Radon can be a concern in Colorado homes

By Roberta Tolan

SUN Columnist

January is Radon Awareness Month and surveys show that homes in most Colorado counties have the potential for radon levels above the Environmental Protection Agency’s recommended action level. Radon has been identified as a risk factor in developing lung cancer because it decays into radioactive particles that can get trapped in the lungs. These particles release bursts of energy that damages lung tissue and it is estimated that radon may be associated with about 21,100 lung cancer deaths per year in the United States.

Radon is a colorless, odorless, radioactive gas emitted from uranium, a naturally occurring mineral in rocks and soil. Normally, radon rises up through the soil and dissipates in the air outside. Radon becomes a concern, however, when it seeps through openings such as cracks, loose fitting pipes, sump pits, dirt floors, slab joints or block walls and accumulates in the home. Because radon levels are influenced by a variety of factors — soil type and moisture, how tight the home is, type of heating and ventilation system, movement of air and groundwater, air pressure and lifestyles behavior of the occupants — the only way to know if a home has elevated levels of radon is to test it.

Radon testing and mitigation

All homes in Colorado should be tested for radon, and only individual testing can determine which houses may have a radon problem. You cannot base your radon level on a neighbor’s test result, as every home is different. If tests show higher than acceptable levels of radon in the home, mitigation is needed.

The cost of repairs to reduce radon depends on how the home was built and the extent of the problem. Most homes can be fixed for $800 to $2,500. A variety of methods may be used to lower radon levels in a home, including sub-slab, drain tile, sump hole and block wall suction. Sealing cracks and other openings in the foundation and covering sump pump holes are basic approaches to radon reduction; however, sealing alone is not proven to significantly or consistently lower radon levels.

Radon resistance and new construction

Radon reduction methods can be planned for and installed during new home construction. The average cost to install a radon system during home construction is approximately $350 to $500, versus $1,200 after the home is built. New homes constructed with high levels of radon should include:

• A passive sub-slab or crawlspace depressurization system.

• Foundation barrier techniques such as a layer of gas permeable material under the foundation (usually four inches of gravel), plastic sheeting over that material, and sealing and caulking of all openings in the concrete foundation floor or floor above.

• Dedicated intake and/or combustion air for exhaust and combustion appliances.

• Installation of a gas-tight three- or four-inch pipe that runs from under the foundation (under the sheeting covering the soil in crawlspaces) through the house to the roof.

• A roughed-in electrical junction box for future installation of a fan, if needed.

• Homes should be tested after occupation and if radon levels remain above 4 pCi/L, the passive sub-slab system should be converted to an active system by adding a fan.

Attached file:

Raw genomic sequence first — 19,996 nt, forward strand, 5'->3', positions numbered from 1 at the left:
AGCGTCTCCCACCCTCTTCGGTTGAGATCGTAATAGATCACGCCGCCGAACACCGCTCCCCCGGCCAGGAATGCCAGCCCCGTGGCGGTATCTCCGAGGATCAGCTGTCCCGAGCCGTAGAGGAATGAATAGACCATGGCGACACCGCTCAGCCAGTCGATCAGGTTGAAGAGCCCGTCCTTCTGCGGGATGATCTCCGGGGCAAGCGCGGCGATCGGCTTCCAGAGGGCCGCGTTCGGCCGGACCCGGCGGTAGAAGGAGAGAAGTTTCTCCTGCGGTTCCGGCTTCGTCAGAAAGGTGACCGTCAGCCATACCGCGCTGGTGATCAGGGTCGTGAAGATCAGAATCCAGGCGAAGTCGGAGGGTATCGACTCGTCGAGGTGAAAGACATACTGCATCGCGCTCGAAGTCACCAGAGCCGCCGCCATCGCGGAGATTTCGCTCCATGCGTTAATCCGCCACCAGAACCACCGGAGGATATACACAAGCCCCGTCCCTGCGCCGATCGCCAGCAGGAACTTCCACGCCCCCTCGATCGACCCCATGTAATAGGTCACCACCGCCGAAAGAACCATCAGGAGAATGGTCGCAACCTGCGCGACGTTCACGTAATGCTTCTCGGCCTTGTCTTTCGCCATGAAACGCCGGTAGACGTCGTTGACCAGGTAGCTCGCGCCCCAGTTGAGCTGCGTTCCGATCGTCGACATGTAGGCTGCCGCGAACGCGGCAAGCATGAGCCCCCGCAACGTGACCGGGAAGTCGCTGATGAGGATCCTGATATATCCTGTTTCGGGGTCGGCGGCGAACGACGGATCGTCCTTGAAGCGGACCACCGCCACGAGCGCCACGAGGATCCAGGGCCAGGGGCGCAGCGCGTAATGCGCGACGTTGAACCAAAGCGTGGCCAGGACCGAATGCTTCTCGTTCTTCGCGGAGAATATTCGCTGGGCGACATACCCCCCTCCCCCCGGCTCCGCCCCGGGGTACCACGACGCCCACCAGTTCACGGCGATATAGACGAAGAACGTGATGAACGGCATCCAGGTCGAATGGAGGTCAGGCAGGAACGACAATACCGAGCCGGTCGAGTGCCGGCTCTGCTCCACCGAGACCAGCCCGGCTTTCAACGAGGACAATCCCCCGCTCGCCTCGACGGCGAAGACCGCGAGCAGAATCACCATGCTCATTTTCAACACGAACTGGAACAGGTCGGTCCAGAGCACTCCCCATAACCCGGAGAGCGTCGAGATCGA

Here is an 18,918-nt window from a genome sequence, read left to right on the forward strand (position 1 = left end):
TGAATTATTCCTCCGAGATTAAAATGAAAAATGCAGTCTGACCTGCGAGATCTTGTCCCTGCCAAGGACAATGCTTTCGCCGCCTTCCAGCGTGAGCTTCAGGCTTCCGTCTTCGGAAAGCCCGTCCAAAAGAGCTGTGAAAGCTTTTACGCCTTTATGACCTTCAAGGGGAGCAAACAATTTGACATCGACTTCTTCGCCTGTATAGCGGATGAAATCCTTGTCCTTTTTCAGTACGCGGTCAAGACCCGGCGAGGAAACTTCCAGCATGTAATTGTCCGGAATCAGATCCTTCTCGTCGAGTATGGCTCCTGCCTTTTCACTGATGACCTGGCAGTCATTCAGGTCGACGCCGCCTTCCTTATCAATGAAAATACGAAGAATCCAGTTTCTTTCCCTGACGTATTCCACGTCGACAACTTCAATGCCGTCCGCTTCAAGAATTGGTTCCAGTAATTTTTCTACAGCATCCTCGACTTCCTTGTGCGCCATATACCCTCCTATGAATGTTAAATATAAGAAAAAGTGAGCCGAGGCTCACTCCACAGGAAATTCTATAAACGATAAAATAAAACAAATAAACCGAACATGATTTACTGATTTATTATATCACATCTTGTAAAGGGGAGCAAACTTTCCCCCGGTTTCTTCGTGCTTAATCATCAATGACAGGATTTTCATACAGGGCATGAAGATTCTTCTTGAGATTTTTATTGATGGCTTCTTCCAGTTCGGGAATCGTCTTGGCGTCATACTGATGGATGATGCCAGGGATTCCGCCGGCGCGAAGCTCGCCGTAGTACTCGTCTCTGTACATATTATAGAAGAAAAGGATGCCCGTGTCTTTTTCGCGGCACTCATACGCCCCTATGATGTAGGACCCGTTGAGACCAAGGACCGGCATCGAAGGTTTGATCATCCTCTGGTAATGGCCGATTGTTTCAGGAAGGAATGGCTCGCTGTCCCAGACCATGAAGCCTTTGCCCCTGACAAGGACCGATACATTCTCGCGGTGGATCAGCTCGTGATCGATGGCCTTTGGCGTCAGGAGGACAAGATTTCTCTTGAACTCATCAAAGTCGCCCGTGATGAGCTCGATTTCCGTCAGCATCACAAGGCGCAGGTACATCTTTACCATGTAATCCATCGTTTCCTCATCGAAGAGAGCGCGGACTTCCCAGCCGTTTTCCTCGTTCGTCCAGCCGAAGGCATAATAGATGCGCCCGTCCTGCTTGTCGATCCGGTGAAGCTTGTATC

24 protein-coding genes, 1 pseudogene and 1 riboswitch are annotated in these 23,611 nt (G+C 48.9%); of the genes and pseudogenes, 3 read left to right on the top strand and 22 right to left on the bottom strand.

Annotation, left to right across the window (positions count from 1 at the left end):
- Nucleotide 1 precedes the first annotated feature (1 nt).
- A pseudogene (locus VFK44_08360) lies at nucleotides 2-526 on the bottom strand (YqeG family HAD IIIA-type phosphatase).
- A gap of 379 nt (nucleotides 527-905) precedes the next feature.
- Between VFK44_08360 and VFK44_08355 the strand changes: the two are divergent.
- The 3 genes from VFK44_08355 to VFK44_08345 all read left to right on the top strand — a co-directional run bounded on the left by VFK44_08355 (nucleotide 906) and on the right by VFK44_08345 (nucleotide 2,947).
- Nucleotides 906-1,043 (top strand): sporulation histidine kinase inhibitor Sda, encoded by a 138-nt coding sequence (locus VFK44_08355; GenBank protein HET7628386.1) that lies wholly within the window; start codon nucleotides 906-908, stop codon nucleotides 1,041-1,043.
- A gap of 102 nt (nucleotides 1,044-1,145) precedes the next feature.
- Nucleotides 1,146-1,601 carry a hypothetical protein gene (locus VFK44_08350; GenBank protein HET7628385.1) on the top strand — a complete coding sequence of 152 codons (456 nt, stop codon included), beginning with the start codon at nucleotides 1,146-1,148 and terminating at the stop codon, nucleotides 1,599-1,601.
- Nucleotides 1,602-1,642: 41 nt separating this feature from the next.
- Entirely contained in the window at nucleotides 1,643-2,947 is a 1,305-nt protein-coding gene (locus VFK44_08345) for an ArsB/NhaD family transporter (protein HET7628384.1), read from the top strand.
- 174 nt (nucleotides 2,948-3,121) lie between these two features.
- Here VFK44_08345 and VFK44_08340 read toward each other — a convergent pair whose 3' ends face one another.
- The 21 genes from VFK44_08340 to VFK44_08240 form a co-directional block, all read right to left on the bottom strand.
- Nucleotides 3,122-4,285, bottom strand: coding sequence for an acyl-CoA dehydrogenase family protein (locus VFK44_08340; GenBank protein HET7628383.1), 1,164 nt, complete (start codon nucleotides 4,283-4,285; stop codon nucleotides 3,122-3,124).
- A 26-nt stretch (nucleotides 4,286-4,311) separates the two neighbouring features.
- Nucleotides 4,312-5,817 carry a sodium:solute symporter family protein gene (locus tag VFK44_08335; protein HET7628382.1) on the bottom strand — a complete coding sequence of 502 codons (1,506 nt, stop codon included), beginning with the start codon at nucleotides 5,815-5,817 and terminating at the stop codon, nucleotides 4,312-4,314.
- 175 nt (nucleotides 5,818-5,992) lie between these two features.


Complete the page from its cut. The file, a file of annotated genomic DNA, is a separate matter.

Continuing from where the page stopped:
Free radon presentations and test kits available

Free presentations about radon detection and mitigation will be offered at the CSU Extension Office in Pagosa Springs on Jan. 28 at 4 p.m. and again on Feb. 25 at 1 p.m. Those attending a radon presentation can pick up a free radon testing kit while supplies last. To reserve your space at a presentation, call the extension office at 264-5931. For more information on radon, testing, mitigation and resources, visit the CSU Extension website at www.ext.colostate.edu and download fact sheet 9.953 Preventing Radon Problems in the Home.

CPR and first aid classes

CPR and first aid certification classes are now being offered monthly by the CSU Extension Office on the second Monday and Wednesday of each month from 6-10 p.m. Anyone needing to receive or renew certification can register by calling the extension office at 264-5931. We will also attempt to schedule classes on additional dates with five or more registrations. Cost for the classes is $80 for combined CPR/First Aid and $55 for CPR, first aid or recertification. The type of first aid information provided will vary by the needs of the audience.

Back-to-basics food preservation classes

The CSU Extension Office in Archuleta County is offering a series of classes on basic food preservation beginning Jan. 13.

Each class will cover basics of food spoilage, food-borne illnesses high-altitude adjustments and canning. Please contact the Archuleta County CSU Extension Office at 264-5931 or coopext_archuleta@mail.colostate.edu to register. Space is limited, so reservations will be on a first-come-first-served basis. Cost for the entire class series is $45 if paid in advance. Each individual class is $10 if paid in advance or $15 at the door. Each person will get to take home one jar filled with what was made and class handouts.

Class schedule:

Jan. 13 and 27 — Jams and Jellies, 1 or 6 p.m.

Feb. 10 and 24 — Whole Fruit Canned, 1 or 6 p.m.

March 10 and 24 — Pickling/Freezing/Drying, 1 or 6 p.m.

April 14 and 28 — Tomatoes and Salsa-Canned, 1 or 6 p.m.

May 5 and 19 — Vegetables/Pressure Canning, 1 or 6 p.m.